Background and aim of the study: Although previous histologic studies have demonstrated the presence of blood vessels in the anterior mitral leaflet (AMD and second-order chordae (SC), little is known of the pattern of leaflet perfusion. Hence, the pattern and source of AML perfusion was investigated in an ovine model. Methods: Fluorescein angiograms were obtained in 17 ovine hearts immediately after heparinization and cardioplegic arrest, using non-selective left coronary artery (LCA) and selective left anterior descending (LAD), proximal, mid- and distal left circumflex (LCx) perfusion. Serial photographs using a flash/filter system to optimize fluorescence were obtained through a left atriotomy. Results: The proximal half of the AML was seen to be richly vascularized. A loop of vessels was consistently observed in the mitral annulus and AML; these vessels ran along the annulus, extended to the sites of SC insertion, and created anastomoses between these insertions. The SC contributed to the AML perfusion and the anastomotic loop. Selective perfusion of the LAD or proximal LCx artery (ligated before the first obtuse marginal artery) did not perfuse the AML (n = 6). Perfusion of the mid- and distal LCx (n = 7) consistently supplied the AML via SC insertion sites and annular branches. Conclusion: The ovine AML is perfused by vessels that run through the SC and annulus simultaneously, and then create a communicating arcade in the leaflet. These vessels originate from the mid- and distal portions of the LCx. A loss of perfusion as a result of microvascular disease could have adverse implications. Derangements in the extensive vascular component of the mitral valve could be an important contributing factor to valve disease.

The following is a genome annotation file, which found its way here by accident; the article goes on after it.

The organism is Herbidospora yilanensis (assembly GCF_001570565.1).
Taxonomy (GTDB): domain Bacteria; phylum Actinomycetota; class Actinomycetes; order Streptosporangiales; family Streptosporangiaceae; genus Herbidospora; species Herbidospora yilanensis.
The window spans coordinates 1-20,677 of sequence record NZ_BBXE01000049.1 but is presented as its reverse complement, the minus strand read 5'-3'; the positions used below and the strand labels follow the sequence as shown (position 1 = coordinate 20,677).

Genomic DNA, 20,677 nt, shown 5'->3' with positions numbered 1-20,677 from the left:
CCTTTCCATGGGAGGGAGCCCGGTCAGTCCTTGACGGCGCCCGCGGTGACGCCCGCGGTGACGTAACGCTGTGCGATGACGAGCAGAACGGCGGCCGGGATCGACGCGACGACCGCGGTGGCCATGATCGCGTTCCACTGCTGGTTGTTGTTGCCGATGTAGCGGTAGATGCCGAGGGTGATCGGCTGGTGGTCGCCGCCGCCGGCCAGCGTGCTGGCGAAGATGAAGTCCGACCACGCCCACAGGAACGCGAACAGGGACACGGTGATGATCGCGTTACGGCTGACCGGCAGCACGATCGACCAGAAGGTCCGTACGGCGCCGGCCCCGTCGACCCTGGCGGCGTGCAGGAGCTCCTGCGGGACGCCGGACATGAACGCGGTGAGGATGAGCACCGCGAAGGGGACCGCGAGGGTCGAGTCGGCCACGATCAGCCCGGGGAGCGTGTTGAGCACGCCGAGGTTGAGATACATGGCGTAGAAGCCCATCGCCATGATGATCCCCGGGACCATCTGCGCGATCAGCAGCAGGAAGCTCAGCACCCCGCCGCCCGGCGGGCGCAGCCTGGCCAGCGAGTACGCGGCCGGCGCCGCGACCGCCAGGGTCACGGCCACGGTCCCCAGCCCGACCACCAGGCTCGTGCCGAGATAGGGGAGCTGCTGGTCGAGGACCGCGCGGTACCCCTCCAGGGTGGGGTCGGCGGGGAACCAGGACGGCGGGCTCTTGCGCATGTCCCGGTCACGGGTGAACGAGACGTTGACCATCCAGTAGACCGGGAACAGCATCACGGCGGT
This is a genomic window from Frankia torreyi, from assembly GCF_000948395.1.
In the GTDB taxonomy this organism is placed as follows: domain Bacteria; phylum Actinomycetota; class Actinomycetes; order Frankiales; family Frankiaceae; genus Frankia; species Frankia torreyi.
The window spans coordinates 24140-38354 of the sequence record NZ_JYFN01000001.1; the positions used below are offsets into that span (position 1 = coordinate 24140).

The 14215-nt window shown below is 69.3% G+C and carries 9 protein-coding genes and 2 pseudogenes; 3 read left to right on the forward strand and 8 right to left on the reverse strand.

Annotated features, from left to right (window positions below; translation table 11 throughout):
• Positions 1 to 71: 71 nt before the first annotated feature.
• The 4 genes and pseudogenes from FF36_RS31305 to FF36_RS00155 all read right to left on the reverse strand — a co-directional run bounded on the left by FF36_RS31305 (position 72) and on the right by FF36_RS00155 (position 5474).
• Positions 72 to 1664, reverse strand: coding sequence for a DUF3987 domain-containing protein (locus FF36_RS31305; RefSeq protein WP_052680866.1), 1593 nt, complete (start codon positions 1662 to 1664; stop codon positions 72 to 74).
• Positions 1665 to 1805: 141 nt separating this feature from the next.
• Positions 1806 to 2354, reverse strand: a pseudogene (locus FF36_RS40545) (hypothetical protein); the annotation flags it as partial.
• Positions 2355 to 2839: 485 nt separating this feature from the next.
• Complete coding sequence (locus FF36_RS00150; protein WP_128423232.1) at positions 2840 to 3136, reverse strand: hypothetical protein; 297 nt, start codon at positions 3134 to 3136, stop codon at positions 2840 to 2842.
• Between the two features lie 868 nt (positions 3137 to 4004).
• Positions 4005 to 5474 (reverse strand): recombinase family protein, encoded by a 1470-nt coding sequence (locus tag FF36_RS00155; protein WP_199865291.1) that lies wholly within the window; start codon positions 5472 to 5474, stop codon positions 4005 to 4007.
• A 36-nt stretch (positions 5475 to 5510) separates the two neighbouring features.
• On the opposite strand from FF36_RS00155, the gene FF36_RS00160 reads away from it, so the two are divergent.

|Number of pages||8|
|Journal||Journal of Heart Valve Disease|
|State||Published - Sep 1 2009|